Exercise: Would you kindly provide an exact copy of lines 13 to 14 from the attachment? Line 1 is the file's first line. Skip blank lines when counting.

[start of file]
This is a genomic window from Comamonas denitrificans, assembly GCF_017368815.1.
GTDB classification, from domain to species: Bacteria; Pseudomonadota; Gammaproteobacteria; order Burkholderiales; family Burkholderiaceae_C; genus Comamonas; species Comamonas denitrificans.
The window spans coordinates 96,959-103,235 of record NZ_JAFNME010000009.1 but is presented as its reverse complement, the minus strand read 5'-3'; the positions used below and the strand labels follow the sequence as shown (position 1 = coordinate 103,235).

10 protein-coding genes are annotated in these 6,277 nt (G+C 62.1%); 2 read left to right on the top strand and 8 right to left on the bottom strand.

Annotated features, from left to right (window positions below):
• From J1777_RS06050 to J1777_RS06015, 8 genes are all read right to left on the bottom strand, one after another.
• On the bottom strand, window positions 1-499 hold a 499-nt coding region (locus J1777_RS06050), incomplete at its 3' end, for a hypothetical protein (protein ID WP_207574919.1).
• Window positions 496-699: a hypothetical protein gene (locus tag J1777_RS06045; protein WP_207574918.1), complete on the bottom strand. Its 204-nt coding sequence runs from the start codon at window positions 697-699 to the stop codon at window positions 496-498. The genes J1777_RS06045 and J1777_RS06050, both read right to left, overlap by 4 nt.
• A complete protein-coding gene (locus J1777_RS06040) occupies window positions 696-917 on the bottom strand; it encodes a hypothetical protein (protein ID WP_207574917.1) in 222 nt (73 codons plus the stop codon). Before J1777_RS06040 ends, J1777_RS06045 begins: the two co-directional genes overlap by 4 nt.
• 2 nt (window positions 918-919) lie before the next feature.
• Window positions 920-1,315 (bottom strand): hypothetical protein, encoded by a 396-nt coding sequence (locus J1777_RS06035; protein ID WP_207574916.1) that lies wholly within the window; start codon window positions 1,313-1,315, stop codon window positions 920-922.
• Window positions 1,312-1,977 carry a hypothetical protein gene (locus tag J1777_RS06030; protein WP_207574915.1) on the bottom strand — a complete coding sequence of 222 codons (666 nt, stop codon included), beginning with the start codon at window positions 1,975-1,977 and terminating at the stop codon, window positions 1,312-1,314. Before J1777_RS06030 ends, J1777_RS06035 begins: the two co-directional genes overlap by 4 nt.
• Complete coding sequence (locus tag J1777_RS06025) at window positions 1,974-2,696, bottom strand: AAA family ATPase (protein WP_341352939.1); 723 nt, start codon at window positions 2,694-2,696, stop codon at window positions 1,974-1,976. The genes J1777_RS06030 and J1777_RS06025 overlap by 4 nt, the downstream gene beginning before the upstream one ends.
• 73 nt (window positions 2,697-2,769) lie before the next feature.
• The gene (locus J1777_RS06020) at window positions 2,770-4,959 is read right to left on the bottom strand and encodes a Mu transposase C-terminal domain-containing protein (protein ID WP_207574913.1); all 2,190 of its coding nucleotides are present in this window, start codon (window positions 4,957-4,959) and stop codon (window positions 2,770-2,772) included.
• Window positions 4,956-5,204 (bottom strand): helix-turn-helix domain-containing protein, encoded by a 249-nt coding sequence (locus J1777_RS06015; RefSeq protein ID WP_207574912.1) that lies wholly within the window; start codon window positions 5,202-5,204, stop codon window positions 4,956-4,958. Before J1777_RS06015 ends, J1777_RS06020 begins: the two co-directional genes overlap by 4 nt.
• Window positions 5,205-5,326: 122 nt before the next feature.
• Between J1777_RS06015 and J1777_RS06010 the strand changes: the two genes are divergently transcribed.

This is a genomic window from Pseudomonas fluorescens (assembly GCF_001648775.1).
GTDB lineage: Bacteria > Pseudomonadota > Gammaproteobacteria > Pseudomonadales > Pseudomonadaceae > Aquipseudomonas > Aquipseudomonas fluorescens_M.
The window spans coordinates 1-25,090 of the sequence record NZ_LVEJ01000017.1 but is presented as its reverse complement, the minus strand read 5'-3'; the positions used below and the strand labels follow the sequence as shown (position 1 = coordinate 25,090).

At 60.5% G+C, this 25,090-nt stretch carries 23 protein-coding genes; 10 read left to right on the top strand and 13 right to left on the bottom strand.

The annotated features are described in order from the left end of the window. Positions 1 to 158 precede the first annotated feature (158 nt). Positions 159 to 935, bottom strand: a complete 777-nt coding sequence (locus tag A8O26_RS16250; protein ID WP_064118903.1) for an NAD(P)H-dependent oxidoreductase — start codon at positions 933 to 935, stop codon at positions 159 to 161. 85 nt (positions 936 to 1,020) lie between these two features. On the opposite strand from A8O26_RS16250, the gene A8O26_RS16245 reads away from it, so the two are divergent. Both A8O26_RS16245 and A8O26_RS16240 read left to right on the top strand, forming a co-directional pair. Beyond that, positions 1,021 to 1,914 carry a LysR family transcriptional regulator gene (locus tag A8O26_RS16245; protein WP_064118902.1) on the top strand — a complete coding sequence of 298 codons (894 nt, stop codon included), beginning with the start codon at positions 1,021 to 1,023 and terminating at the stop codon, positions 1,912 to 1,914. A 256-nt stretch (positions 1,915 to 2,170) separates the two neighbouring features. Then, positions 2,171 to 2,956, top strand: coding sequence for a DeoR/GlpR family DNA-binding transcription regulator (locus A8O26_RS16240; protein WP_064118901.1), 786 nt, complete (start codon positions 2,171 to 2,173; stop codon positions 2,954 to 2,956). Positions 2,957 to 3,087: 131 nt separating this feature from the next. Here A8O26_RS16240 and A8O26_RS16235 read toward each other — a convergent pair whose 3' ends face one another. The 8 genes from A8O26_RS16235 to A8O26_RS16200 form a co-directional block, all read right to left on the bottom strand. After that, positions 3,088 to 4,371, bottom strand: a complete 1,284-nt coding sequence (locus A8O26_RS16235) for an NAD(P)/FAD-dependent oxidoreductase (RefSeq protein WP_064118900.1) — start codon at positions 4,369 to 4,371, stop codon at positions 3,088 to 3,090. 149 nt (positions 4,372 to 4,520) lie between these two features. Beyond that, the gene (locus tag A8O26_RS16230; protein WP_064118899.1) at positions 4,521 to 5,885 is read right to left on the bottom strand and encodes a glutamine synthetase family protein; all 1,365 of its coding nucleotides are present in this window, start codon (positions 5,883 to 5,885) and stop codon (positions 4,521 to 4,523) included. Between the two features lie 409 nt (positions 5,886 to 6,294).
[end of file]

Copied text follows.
• Complete coding sequence (locus tag J1777_RS06025) at window positions 1,974-2,696, bottom strand: AAA family ATPase (protein WP_341352939.1); 723 nt, start codon at window positions 2,694-2,696, stop codon at window positions 1,974-1,976. The genes J1777_RS06030 and J1777_RS06025 overlap by 4 nt, the downstream gene beginning before the upstream one ends.
• 73 nt (window positions 2,697-2,769) lie before the next feature.